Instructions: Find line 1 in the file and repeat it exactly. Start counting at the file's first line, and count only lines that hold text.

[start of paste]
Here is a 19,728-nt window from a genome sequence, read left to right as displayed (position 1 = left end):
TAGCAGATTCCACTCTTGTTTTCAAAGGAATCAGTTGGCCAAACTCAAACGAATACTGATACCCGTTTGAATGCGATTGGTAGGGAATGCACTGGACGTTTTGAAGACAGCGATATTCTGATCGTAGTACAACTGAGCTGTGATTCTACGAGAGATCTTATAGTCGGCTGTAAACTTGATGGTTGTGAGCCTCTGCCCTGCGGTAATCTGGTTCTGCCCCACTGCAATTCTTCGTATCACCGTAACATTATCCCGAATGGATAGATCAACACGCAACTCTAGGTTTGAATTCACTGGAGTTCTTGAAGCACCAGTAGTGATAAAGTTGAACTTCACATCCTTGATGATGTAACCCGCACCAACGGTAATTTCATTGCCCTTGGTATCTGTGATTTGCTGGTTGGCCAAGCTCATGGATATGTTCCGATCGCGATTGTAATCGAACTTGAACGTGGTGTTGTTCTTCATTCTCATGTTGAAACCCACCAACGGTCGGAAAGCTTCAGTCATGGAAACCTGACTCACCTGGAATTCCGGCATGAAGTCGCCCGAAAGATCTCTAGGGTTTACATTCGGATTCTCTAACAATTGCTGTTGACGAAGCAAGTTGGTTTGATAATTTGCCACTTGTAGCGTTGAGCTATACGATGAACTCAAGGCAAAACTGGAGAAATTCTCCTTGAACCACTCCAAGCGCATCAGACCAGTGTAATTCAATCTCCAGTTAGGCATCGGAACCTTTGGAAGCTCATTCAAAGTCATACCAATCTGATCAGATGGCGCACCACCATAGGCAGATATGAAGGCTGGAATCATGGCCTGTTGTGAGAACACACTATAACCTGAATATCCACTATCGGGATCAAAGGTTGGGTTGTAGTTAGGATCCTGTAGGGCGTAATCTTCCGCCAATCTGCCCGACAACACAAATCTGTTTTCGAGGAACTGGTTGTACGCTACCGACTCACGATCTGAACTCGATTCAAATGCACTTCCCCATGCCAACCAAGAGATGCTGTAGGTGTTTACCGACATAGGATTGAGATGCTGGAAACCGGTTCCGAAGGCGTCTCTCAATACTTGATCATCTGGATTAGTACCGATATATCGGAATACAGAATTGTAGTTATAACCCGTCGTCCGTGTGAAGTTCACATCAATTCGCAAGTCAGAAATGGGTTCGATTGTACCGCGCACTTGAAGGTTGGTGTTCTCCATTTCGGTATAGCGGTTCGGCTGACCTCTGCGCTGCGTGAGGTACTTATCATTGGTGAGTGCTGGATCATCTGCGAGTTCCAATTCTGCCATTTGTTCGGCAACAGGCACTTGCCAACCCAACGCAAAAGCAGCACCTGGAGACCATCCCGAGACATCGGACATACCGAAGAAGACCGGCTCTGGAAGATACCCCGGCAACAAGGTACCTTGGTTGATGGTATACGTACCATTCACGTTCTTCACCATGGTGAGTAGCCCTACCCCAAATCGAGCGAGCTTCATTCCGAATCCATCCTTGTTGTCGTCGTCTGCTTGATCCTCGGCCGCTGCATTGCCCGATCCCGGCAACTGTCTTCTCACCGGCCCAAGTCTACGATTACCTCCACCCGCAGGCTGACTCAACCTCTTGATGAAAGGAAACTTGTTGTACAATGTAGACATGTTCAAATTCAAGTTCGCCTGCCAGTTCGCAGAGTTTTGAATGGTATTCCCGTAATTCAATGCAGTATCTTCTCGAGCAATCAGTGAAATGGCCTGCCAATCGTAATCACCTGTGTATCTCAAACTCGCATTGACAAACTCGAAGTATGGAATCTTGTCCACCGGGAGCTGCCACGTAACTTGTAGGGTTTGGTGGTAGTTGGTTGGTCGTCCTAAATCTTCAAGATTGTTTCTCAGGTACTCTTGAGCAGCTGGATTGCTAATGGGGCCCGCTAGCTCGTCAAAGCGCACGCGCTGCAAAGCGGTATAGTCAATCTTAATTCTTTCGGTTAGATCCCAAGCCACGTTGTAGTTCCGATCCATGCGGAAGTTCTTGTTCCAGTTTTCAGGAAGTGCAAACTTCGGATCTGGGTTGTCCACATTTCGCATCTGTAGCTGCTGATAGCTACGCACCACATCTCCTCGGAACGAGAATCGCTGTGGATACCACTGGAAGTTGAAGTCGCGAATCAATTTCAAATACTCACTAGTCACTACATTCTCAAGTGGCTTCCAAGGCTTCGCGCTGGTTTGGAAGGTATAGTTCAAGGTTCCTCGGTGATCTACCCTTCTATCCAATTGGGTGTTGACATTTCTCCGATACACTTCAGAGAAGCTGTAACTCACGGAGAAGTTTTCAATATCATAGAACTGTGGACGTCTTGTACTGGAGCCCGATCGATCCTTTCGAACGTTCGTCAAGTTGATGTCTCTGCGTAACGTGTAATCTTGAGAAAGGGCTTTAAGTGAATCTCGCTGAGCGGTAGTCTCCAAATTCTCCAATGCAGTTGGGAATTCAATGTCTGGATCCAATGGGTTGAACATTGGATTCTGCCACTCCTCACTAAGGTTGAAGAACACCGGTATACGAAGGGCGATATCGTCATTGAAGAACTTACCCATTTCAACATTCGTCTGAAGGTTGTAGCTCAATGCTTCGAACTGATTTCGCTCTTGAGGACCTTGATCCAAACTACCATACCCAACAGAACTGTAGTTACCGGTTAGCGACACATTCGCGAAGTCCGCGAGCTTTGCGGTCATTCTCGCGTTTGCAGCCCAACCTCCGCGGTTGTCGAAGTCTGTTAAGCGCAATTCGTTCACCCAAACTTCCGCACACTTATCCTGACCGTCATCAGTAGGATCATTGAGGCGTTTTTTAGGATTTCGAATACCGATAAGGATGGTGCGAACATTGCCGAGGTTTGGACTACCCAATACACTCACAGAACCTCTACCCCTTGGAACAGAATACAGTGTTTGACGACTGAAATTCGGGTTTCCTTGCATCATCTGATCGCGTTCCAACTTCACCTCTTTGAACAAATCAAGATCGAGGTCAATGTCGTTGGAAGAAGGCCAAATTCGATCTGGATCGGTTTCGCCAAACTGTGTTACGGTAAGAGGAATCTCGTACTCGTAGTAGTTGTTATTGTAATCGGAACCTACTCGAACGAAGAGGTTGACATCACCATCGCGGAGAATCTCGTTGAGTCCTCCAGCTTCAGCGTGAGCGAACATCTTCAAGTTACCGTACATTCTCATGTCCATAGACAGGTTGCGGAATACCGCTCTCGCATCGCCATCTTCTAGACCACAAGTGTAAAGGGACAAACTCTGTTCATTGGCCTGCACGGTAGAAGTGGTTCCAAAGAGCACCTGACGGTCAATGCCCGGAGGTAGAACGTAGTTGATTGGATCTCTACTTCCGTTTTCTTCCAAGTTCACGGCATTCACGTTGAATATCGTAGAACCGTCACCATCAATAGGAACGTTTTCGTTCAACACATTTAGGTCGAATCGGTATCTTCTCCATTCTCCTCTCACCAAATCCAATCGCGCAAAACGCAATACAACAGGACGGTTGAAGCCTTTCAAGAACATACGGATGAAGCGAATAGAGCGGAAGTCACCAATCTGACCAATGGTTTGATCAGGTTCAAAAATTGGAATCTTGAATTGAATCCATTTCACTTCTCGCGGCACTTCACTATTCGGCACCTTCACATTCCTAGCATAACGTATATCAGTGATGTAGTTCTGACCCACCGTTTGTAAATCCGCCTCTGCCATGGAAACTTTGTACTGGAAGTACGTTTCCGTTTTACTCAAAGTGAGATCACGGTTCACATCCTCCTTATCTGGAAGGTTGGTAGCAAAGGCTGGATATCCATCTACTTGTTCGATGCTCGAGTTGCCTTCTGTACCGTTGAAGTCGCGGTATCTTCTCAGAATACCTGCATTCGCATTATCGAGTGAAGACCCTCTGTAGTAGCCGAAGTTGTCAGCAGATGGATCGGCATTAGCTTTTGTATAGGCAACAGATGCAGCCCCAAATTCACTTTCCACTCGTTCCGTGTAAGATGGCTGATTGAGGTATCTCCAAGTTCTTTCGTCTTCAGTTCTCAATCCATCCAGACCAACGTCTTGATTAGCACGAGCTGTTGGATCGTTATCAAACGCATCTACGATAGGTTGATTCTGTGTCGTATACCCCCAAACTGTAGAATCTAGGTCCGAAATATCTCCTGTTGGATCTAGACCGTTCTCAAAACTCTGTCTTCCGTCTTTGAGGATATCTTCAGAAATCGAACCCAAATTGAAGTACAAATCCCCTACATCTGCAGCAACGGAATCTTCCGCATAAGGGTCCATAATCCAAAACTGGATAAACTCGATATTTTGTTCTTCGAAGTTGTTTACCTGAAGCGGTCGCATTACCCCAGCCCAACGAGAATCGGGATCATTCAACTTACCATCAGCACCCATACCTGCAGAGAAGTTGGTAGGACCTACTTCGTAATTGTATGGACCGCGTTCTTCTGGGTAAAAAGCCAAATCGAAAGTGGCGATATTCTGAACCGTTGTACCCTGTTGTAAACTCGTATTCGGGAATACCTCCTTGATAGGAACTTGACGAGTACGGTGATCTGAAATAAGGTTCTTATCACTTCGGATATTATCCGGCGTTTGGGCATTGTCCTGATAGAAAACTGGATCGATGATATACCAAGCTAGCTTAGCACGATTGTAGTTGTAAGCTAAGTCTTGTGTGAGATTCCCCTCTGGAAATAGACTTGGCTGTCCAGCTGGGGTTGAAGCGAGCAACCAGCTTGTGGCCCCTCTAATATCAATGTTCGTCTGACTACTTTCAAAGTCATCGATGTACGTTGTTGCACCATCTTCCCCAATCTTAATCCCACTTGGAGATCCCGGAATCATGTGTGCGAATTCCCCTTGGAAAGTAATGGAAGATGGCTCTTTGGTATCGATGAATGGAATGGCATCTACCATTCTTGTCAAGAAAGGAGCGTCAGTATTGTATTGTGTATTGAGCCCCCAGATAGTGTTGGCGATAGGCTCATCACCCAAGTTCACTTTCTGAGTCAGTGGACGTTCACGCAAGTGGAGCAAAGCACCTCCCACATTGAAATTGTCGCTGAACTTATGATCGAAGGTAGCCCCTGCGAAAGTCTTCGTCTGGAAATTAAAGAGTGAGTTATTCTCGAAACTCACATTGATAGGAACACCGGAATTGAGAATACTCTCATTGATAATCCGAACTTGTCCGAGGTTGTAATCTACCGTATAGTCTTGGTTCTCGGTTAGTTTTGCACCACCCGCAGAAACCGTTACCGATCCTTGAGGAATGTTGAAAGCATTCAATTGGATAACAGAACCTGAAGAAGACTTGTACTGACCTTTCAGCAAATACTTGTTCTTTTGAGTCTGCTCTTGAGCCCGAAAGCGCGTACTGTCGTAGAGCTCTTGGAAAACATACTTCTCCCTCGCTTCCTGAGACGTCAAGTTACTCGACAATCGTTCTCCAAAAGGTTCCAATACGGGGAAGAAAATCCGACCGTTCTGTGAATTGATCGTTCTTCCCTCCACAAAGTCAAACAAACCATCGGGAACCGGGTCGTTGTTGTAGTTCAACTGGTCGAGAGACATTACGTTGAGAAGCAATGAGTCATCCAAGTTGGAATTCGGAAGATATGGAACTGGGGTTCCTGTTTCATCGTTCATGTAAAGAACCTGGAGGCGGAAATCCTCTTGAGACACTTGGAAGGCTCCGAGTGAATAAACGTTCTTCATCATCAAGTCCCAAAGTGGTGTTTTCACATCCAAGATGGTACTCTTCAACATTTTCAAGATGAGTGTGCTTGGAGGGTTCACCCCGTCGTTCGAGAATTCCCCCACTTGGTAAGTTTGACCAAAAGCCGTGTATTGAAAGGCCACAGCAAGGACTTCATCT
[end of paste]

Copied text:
Here is a 19,728-nt window from a genome sequence, read left to right as displayed (position 1 = left end):